Int’l group backs PH in sea dispute with China
A global association of political parties has condemned China’s aggression in the West Philippine Sea (South China Sea), in a move the Philippines hailed as an “international expression of support” for its claim on isles in the disputed territory.
In a one-page resolution issued in Brussels, the Centrist Democrat International (CDI) said it “condemns the forcible takeover and occupation of the Scarborough Islets and the Ayungin Islands in the South China Sea” that the CDI said were “possessed and occupied by the Philippines as part of its continental shelf and within its exclusive economic zone.”
The CDI is an umbrella organization of political parties and groups working with democratic governments around the world.
It described China’s aggressive stance as an “open and brazen breach of its treaty obligations under the United Nations Charter and the UN Convention on the Law of the Sea, and of international law.”
The CDI urged China to “pursue peaceful, lawful and internationally sanctioned rules on dispute resolution to remove rising tensions in the region.”
Former Sen. Edgardo Angara, a CDI vice president for Asia-Pacific, introduced the resolution. It was unanimously adopted by the CDI executive board at its annual meeting in Brussels on March 19.
Angara, a member of the CDI executive council, gave the Inquirer a copy of the resolution titled “Emergency Resolution on the South China Sea Maritime Disputes.”
In a phone call from Brussels, Angara, the president of Laban ng Demokratikong Pilipino, said: “This is a very significant diplomatic move.”
He added: “We’re always at the receiving end. We react to what China [does] to us. For the first time, we have a positive, constructive international expression of support for our position.”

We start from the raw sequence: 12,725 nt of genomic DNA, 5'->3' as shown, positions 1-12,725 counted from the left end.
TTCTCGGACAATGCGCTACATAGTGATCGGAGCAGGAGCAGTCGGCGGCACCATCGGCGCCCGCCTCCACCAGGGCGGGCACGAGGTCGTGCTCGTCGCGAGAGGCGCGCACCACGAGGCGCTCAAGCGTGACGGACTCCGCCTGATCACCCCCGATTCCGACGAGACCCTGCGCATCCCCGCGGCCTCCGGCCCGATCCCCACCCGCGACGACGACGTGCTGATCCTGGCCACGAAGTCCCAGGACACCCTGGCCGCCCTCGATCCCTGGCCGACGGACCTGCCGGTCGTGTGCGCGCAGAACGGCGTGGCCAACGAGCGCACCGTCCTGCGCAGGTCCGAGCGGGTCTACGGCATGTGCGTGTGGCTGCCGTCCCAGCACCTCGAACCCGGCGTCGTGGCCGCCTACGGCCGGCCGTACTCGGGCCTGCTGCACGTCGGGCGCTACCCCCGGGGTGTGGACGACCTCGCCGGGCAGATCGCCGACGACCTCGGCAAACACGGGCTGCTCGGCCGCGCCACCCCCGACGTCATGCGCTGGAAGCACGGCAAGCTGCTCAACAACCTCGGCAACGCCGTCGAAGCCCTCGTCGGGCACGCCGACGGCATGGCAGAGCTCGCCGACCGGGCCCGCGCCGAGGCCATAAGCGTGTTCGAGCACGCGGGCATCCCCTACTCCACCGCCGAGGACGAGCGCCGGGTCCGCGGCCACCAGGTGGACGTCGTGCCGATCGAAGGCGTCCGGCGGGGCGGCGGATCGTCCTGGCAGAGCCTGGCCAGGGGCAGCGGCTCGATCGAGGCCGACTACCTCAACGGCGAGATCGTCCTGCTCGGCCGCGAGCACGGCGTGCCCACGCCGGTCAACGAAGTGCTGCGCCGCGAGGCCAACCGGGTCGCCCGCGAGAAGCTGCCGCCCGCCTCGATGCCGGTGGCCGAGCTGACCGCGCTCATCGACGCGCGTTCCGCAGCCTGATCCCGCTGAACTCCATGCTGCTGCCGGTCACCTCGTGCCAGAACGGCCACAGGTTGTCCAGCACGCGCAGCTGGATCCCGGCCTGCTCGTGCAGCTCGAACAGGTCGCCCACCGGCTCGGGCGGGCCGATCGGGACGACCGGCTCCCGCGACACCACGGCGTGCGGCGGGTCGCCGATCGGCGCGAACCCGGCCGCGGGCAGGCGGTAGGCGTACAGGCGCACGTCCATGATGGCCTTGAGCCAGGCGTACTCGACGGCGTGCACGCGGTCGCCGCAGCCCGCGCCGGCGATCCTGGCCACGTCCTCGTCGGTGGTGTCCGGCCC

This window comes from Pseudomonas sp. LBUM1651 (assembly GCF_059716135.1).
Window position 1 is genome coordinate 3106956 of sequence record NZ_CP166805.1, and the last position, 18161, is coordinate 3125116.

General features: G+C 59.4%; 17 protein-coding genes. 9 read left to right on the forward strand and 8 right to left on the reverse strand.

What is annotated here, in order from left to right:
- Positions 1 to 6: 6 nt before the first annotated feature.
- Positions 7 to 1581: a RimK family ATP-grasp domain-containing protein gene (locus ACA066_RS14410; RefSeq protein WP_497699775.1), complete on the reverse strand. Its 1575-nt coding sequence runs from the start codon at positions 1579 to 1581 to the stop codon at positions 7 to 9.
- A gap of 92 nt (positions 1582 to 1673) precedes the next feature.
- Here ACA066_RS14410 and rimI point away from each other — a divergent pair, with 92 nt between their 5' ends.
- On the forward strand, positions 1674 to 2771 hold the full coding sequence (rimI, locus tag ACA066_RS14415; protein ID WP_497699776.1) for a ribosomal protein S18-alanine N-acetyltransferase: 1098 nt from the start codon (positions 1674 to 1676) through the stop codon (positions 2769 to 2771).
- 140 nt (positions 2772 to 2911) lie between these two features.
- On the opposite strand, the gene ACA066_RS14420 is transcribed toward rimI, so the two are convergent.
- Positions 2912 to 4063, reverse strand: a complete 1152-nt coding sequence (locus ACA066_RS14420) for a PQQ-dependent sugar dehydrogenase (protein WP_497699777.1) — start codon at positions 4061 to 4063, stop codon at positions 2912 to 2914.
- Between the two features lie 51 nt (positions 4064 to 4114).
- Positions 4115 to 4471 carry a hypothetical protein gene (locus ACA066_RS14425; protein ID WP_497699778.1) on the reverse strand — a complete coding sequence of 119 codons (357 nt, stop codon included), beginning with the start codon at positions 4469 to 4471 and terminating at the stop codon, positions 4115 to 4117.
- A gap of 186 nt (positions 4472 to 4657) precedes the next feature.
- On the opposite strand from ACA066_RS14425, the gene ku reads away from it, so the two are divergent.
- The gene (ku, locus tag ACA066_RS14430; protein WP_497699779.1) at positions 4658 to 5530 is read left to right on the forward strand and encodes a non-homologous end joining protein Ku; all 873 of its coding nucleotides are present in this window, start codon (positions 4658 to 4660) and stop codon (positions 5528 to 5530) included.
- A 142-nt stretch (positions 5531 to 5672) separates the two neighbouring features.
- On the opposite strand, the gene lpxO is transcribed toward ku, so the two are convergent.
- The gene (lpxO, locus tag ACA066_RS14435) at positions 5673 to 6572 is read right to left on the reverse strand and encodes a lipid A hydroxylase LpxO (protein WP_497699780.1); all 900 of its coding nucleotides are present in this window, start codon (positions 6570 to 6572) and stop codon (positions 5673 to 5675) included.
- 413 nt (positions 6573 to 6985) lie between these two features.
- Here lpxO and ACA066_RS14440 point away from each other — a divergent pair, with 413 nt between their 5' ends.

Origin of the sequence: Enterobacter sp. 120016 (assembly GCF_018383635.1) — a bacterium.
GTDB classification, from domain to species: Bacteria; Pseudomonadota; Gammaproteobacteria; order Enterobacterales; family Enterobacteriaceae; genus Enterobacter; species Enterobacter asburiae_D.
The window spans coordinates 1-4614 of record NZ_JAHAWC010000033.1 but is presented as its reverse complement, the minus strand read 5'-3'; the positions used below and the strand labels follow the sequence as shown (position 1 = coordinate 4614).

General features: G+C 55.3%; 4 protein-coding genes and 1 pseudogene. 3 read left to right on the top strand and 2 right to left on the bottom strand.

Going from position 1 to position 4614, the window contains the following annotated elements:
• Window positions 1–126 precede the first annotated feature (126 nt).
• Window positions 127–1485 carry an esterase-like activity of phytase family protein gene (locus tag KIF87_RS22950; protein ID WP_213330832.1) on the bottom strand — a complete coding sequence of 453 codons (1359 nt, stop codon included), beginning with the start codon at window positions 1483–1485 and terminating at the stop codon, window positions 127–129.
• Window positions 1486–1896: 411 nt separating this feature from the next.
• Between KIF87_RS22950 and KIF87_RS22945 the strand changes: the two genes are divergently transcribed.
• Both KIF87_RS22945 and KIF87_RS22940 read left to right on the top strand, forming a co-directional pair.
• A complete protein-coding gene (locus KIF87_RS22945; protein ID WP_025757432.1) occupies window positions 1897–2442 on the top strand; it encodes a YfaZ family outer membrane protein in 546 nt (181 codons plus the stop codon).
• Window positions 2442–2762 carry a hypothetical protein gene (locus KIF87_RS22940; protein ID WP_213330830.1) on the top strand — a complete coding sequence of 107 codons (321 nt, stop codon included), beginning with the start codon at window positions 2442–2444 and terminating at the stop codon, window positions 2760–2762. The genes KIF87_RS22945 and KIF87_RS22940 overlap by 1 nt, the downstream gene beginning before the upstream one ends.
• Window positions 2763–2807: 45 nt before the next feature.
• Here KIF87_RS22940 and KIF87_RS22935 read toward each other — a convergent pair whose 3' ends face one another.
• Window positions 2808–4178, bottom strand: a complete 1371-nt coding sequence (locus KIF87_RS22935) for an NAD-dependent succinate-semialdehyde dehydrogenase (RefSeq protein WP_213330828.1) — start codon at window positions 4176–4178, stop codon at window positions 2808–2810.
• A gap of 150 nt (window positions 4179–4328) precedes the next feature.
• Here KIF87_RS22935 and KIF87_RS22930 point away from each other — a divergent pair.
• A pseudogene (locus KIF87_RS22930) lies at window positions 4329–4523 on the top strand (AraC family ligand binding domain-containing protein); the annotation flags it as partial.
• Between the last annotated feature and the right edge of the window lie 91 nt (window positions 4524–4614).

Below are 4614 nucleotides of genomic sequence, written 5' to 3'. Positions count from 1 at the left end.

Angara called the CDI action “a positive development.”
“More than 60 democratic countries in the world want China to pursue the rule of law. They want China to pursue its territorial claims according to the rule of law and principles of international law. This is a very positive response from the democratic world,” Angara said.
Asked about its implications, including its possible effect on the arbitration case lodged by the Philippines in the United Nations, Angara said: “The UN [arbitral] tribunal is composed of all these nations, and these nations will be on our side.”
The CDI also passed a parallel resolution condemning Russia’s annexation of Crimea from Ukraine.
It claims to be the largest political alliance in the world comprised of democratic countries.
Some of its members are the dominant political parties in Europe, including Christian Democratic Union of Germany, Conservative Party of the United Kingdom, Popular Party of Spain and the ruling conservative governments of Ireland, Hungary and Greece.
In Latin America, centrist parties in Mexico, Brazil, Chile and Peru are the leading members.
Among notable leaders in the CDI are Chancellor Angela Merkel of Germany, Prime Minister Mariano Rajoy of Spain and Prime Minister David Cameron of the United Kingdom.
The resolution said the CDI “denounces China’s unilateral, forcible and violent takeover of the resource-rich islets and marine sanctuary [in the West Philippine Sea].”
It called on other nations to register a similar objection, warning that history’s destructive wars began when democratic nations “stood silent in the face of unlawful occupations of other nations’ territory.”
It said the world should remember the lessons of past occupations by condemning “territorial encroachments wherever they occur.”
It strongly urged China to “pursue peaceful, lawful and internationally sanctioned rules on dispute resolution to remove rising tensions in the region, and seek peaceful, rules-based solutions of the conflicting claims.”
Subscribe to INQUIRER PLUS to get access to The Philippine Daily Inquirer & other 70+ titles, share up to 5 gadgets, listen to the news, download as early as 4am & share articles on social media. Call 896 6000.